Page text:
Initiating a new field of research?

Dr. Philippe Jousset at his workplace (photo: private).

Philippe Jousset analyses Science study on "Distributed Acoustic Sensing" under water.

Faults – physical fractures in Earth’s crust – are a geological entity of wide-ranging relevance. Earthquakes are caused by movement of tectonic plates at faults, faults can convey important resources like mineral-rich fluids, oil, gas, and hot water to the Earth’s surface. Unfortunately, scientists do not yet know where all of Earth’s faults are located, especially when they reside under cities or the seafloor.

In the latest issue of Science Philippe Jousset, GFZ section Near-surface Geophysics in a 'Science Insights Perspective' analyses a breakthrough paper by a team of scientists around Nathaniel J. Lindsey from the University of California in Berkeley and the Lawrence Berkeley National Laboratory titled “Illuminating seafloor faults and ocean dynamics with dark fibre distributed acoustic sensing“. Science's 'Insights' section presents analysis by experts on issues of interest to Science readers. 'Perspectives' highlight recent exciting research and provide context within a field or explain potential interdisciplinary importance.

The paper describes the use of data generated by underwater optical fibres to discover previously unidentified faults in the seafloor. The method it uses is called “distributed acoustic sensing” (DAS) and is a relatively new one. It consists of probing a fibre optic cable with laser pulses and analysing the light that is reflected back in the direction from which it originated. This allows nearly continuous measurement of strain that results from passing seismic waves along several-kilometres-long fibres. These fibre optic cables are similar to those used for telecommunication and internet transmission.

Philippe Jousset is one of the pioneers in DAS research. In Iceland, he – together with a team of scientists and Dr. Thomas Reinsch – recently used DAS to map land faults at the Earth surface by using telecommunication cables. “Although DAS is rapidly finding new uses in a variety of disciplines, it is expected to make seminal contributions to geophysical studies as Earth’s unknown structural and seismological features can be probed with great accuracy”, Philippe Jousset writes in his 'Perspective' for 'Science Insights'.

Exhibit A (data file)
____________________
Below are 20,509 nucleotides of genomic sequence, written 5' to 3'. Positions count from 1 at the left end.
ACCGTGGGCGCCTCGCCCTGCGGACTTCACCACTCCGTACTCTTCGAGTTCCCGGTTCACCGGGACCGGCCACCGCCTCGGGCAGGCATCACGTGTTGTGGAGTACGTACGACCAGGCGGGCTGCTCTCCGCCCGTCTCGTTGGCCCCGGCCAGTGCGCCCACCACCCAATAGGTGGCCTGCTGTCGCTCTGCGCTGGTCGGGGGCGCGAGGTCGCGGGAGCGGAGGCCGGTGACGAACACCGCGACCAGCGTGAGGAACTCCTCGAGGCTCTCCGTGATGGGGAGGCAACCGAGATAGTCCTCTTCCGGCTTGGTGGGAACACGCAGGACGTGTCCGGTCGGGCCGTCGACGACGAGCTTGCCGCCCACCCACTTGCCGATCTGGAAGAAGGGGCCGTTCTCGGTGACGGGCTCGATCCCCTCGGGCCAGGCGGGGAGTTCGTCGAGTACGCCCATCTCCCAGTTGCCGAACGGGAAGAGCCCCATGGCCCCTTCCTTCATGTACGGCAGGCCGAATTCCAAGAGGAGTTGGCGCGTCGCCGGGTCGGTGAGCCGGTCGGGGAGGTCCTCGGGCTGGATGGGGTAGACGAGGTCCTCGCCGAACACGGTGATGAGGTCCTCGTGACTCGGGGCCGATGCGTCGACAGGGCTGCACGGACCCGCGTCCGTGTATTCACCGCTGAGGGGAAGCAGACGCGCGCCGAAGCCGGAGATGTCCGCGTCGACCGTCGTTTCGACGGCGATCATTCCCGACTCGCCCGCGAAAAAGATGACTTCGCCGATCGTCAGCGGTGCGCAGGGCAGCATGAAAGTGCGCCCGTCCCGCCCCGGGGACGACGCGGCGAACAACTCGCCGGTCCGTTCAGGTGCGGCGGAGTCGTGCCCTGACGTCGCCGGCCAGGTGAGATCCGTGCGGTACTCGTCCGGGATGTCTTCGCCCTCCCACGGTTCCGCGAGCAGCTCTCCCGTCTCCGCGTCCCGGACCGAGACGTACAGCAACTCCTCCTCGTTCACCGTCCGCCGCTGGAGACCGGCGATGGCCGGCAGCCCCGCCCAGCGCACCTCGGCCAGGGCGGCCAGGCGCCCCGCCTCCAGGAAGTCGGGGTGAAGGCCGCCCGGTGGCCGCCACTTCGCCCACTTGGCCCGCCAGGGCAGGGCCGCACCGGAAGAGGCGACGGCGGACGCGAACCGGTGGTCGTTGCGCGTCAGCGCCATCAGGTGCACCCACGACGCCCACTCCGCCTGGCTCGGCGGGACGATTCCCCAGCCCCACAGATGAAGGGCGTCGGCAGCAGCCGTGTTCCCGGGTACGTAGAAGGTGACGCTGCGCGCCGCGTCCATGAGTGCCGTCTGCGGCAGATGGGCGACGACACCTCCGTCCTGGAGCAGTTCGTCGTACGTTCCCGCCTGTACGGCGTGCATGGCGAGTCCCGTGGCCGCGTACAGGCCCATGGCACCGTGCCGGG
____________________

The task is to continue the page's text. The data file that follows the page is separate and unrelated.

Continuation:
The new paper by Nathaniel J. Lindsey and his colleagues could become one of these contributions. During the maintenance of the MARS submarine observatory – the Monterey Accelerated Research System in the Monterey Bay, California – Lindsey and colleagues connected a DAS interrogator to the fibre optic cable that is normally used for data transmission. The DAS interrogator send successive pulses of light in the fibre and analyses backscattered light. MARS was built and usually operates as an oceanographic instrument to measure various benthic and moored instrumentation. Most oceanographic instruments that reside on the seafloor have no connection with the land or sea surfaces, so they must run on batteries and store their own data. The MARS cabled observatory removes these restrictions by providing a power supply for the submarine instruments and transmitting their data to the surface through an optical cable.

After 4 days of continuous measurement, the authors used the resulting strain data to map previously unknown faults and to hypothesize mechanisms for sources of the microseism”, Jousset writes. “One of the most exciting new features of the Lindsey et al. study is that the interrogated optical cable lies underwater. Earthquakes might occur deep in Monterey Bay, where little is known about fault locations.

This might just be the beginning of a new research area. Other such underwater observatories, for example the European Multidisciplinary Seafloor and water column Observatory (EMSO), which has sensors in the Atlantic Ocean and the Mediterranean and Black seas, have great potential to fill out the blanks in fault mapping around the world. (ph)

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